On the day of his inauguration, Donald Trump filed papers with the Federal Election Commission signifying that he would run for re-election in 2020. On Saturday, February 18th — less than a month after being inaugurated — Trump held what can only be described as his first re-election campaign rally.
When asked by a reporter aboard Air Force One if it was too early to start campaigning again, Trump responded:
Life is a campaign. Making our country great again is a campaign. For me, it’s a campaign; to make America great again is absolutely a campaign.
According to Principal Deputy Press Secretary Sarah Sanders, funds from Trump’s 2016 campaign covered the cost of the rally itself, but she did not have information on who covered the cost of Air Force One. While the president is allowed to use Air Force One to travel to campaign events, his or her party must reimburse the federal government for part of the cost of the trip.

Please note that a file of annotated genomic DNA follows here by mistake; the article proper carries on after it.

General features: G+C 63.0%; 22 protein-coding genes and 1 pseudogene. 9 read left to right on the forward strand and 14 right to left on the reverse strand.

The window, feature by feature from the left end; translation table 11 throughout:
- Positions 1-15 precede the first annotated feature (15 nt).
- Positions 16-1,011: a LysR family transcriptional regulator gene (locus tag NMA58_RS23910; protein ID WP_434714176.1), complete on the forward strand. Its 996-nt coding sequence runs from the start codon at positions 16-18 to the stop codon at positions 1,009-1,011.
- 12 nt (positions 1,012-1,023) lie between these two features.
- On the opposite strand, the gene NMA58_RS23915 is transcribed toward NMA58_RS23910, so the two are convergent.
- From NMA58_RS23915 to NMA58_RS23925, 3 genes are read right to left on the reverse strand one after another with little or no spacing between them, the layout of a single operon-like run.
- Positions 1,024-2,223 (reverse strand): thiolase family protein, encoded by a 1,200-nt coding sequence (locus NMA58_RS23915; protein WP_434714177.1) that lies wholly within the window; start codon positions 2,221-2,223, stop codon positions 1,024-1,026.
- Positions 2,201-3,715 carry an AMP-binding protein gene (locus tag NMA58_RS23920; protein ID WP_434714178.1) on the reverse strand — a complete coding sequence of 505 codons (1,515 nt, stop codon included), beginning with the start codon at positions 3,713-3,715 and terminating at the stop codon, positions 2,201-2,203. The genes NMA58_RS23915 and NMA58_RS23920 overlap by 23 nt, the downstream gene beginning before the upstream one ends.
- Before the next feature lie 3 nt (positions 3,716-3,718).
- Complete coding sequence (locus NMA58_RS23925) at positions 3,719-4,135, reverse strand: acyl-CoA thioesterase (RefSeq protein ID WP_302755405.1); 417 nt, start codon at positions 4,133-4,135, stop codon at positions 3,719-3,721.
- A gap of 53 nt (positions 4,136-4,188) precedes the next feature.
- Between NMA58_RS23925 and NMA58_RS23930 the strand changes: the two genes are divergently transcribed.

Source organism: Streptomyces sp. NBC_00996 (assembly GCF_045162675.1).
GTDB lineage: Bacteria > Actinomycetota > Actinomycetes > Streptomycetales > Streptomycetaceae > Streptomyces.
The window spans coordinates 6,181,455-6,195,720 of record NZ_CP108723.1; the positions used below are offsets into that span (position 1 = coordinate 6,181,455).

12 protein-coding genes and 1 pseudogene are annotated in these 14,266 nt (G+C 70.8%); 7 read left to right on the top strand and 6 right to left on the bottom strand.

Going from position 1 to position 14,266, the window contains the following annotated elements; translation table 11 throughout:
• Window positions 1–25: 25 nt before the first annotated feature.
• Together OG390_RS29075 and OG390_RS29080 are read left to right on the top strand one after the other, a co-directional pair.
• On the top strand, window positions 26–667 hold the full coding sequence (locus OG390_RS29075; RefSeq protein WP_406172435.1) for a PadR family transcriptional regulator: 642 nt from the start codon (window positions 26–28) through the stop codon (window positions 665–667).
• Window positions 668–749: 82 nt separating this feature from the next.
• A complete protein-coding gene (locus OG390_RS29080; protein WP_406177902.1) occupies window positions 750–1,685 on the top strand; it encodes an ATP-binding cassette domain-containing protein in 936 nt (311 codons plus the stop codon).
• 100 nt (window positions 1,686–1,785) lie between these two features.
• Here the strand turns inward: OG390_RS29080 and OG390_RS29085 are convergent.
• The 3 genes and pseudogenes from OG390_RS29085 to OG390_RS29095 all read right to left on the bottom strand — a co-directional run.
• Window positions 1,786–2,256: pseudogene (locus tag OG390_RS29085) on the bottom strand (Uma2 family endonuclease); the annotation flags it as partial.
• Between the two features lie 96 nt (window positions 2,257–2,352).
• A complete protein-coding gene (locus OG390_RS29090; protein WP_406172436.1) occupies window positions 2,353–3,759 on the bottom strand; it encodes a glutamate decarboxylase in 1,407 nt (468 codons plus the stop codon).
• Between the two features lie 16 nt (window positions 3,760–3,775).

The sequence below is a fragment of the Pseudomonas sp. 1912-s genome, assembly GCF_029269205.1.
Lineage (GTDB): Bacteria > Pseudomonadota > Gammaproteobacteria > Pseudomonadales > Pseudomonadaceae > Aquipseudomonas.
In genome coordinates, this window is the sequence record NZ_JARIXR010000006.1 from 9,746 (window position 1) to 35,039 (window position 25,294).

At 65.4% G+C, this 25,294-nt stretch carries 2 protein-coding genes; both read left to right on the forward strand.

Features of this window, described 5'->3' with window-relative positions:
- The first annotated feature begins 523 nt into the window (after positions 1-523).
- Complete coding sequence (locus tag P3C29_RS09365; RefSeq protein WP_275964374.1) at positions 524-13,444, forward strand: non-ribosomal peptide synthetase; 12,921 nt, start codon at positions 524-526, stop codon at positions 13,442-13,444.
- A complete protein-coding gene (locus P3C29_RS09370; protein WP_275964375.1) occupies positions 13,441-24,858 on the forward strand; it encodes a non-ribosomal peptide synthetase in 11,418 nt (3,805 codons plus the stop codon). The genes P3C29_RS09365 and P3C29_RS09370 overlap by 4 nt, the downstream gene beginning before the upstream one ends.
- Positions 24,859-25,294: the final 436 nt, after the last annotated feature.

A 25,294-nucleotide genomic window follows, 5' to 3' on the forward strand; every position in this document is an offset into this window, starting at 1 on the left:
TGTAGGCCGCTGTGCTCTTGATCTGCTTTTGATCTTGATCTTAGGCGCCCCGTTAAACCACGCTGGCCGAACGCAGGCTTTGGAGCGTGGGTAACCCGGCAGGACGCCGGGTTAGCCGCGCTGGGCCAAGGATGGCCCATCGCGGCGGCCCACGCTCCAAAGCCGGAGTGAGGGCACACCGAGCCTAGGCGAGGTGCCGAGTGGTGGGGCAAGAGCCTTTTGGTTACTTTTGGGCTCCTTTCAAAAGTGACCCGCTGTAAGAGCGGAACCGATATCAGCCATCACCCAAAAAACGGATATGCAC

Using Air Force One as a “prop” during a speech is also an ethical gray area. While Trump did not technically use Air Force One as a literal backdrop for his speech as he often did with “Trump Force One” while campaigning, Air Force One did remain looming off to the side. Additionally, he and First Lady Melania Trump used the president’s 747 to make an extremely dramatic entrance.
When Barack Obama and Hilary Clinton used Air Force One to attend campaign-related events in 2016, Trump responded angrily on Twitter.